As 2018 draws to a close, it provides us with an opportunity to take stock and look back at activity in the UK private real estate debt investment sphere and make predictions for next year.

Michael Dean

Borrowers have never had it so good. Bridge lenders with banking licences were able to drive rates down in 2017 due to their cheap cost of capital. While ‘vanilla’ bridge and development lending rates have not shifted (it is difficult to maintain operational profitability below the current market levels), competition remains fierce in light of the high volumes of capital coming into the UK debt market.

This competition forced many privately funded lenders to move up the risk curve into refurbishment or development. Those who are institutionally funded have sought to increase or maintain lending volumes by moving into specialist buy-to-let (BTL). Pricing in these areas of the debt market has come under a lot of pressure this year.

Notwithstanding that, competition has not translated materially into higher loan-to-values (LTVs) for bridging and development. While there are some instances where 80% gross LTV bridges can be obtained, some question whether these lenders’ intentions have borrowers’ best interests at heart. There is some evidence of LTV creep in specialist BTLs, although much of that appears to be ‘optics’ as regulatory limits (for example stress testing) restrict how much BTL lenders can actually lend.

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Source: Shutterstock/ William Potter

Funding options for lenders are at their most plentiful since 2008, if not before (and this is reflected by the number of lending options available to borrowers). Lenders such as ourselves, which were reliant on high-net-worth funding, now have access to institutional capital and this is expanding the scale and range of products that specialist lenders are able to deploy. A role remains for high-net-worth investors but it is more situation-specific.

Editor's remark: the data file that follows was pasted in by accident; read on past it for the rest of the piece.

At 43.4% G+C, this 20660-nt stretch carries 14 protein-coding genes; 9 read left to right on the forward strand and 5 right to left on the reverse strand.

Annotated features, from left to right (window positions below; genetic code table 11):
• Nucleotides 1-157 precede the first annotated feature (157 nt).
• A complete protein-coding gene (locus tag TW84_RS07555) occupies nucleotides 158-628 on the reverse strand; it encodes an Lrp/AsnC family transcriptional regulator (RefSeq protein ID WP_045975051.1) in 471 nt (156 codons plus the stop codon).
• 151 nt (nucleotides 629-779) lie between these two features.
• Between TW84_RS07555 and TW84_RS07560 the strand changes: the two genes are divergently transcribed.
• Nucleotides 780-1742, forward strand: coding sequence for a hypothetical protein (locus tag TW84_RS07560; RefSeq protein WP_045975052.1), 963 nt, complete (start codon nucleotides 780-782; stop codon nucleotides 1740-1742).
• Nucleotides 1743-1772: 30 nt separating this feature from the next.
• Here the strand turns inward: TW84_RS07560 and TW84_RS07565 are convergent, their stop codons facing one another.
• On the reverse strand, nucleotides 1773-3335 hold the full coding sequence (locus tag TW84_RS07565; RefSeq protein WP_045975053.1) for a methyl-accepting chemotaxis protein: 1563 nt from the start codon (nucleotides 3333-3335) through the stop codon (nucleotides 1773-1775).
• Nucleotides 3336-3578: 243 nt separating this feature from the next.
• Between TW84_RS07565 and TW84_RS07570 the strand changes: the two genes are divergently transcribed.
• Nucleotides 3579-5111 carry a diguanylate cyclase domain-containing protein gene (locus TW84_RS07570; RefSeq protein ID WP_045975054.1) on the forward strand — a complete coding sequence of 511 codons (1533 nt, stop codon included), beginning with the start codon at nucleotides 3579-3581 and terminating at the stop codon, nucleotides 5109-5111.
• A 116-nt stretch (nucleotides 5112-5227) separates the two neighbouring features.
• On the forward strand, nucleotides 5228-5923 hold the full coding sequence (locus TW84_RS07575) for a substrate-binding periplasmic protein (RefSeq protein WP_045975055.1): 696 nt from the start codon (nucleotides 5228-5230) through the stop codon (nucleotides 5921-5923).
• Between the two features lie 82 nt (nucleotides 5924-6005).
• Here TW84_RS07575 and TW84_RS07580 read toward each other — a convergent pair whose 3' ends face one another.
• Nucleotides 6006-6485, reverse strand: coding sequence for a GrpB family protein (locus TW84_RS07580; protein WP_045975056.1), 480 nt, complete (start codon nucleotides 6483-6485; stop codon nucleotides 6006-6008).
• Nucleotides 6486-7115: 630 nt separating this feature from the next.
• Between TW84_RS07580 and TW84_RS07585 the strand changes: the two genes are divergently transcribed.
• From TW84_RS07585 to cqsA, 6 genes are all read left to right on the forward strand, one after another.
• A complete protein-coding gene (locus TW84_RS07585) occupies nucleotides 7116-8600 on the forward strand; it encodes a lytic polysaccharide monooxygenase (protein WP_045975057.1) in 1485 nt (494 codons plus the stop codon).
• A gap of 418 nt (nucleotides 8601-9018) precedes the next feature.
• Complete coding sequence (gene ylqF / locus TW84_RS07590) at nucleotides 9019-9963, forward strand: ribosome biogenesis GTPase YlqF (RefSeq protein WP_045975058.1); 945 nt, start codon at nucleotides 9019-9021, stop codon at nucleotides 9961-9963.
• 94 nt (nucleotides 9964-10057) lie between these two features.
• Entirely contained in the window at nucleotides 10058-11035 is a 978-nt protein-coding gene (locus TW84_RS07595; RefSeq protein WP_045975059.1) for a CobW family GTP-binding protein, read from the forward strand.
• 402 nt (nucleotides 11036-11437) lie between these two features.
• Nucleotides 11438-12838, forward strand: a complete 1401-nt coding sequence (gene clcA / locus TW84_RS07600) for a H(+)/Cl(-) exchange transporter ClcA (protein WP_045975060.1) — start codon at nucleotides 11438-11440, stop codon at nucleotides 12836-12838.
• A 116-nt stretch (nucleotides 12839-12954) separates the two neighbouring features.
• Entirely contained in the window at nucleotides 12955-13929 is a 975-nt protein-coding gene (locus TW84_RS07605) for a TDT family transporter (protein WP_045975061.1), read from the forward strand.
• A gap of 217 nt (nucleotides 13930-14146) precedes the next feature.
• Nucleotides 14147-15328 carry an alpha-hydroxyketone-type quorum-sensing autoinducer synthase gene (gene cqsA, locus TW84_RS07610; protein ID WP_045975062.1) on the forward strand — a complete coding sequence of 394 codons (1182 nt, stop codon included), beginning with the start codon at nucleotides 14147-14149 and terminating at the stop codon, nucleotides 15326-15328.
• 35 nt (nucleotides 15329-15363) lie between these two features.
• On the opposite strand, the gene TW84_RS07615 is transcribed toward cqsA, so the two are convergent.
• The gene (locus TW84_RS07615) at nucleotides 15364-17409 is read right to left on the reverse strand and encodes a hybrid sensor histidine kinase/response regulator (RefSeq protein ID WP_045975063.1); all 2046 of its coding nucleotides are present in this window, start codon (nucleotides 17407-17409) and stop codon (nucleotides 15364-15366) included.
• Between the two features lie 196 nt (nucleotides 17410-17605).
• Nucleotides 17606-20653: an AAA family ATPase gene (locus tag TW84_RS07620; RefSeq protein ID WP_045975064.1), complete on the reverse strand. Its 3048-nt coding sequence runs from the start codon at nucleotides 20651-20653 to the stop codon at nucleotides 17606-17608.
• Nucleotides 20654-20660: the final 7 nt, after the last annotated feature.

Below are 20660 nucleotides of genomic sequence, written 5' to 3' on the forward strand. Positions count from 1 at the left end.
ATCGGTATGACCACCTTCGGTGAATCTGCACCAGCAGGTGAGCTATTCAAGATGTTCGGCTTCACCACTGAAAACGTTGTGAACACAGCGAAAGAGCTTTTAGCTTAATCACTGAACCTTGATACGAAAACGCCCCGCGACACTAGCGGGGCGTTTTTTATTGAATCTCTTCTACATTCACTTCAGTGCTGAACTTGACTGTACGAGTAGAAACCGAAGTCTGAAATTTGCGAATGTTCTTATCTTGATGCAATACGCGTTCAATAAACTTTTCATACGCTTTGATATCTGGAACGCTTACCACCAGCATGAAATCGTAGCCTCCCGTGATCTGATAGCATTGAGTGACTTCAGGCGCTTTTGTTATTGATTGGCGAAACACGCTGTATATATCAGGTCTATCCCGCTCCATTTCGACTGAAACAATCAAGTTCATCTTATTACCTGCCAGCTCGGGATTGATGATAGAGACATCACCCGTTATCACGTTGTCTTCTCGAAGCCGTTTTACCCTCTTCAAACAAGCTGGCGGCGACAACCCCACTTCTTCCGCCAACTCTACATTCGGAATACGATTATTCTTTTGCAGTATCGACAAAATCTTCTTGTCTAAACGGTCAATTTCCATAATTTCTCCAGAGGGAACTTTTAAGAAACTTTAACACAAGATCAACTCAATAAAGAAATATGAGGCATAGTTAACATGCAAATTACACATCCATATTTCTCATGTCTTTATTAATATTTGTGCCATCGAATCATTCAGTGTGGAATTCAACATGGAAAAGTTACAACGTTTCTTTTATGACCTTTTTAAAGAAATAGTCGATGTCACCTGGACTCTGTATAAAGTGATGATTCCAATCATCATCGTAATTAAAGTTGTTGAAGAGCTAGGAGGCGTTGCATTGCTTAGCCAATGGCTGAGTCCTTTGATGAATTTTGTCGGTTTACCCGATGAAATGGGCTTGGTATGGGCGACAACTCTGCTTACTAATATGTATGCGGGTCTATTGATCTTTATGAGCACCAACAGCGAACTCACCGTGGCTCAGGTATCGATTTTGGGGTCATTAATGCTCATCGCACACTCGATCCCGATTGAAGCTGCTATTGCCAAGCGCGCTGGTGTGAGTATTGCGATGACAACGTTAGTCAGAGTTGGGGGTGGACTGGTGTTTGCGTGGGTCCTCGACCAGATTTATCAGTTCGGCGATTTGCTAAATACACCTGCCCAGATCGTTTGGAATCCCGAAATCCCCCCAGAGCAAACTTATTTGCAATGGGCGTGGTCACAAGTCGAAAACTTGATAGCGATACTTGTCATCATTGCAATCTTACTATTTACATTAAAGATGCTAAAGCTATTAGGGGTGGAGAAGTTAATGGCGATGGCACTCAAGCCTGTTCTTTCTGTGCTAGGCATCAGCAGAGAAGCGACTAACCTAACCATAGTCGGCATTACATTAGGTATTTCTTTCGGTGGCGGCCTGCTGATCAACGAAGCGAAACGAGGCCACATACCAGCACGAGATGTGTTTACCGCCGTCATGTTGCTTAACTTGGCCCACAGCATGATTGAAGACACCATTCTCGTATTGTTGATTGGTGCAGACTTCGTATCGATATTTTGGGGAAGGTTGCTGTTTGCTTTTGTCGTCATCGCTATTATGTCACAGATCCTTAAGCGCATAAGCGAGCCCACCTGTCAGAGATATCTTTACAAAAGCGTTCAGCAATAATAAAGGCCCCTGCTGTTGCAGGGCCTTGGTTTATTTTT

The performance of bridge and development loans in 2018 has dipped, with industry figures reporting year-on-year increases in default rates. This is because properties are selling more slowly than anticipated and there is less available labour to complete refurbishments or developments; in part because EU migrant workers may be going home, but also because native construction workers are retiring faster than apprentices can be trained.

So what for 2019? A Brexit deal is now on the table, although whether the country takes it or not is another matter. Brexit uncertainty has fed into a lot of inertia so there should be some bounce in activity, regardless of the outcome of the negotiations.

Of course, we do not have a crystal ball, so speculating too much is dangerous. What we do know is that house prices in London and much of the South East (and elsewhere) remain unaffordable by historic standards. There also remains a lack of labour to carry out construction work. So good underwriting will be essential and patient asset management of loans important.

More positively, the UK remains one of the most creditor-friendly jurisdictions in the world and most assets globally look fully priced. Investor appetite for UK real estate credit is unlikely to disappear, but it may be more selective and conservative in its approach if UK plc underperforms. Borrowers will then see changes in appetite translate to the lending market quickly.

Michael Dean is principal at Avamore Capital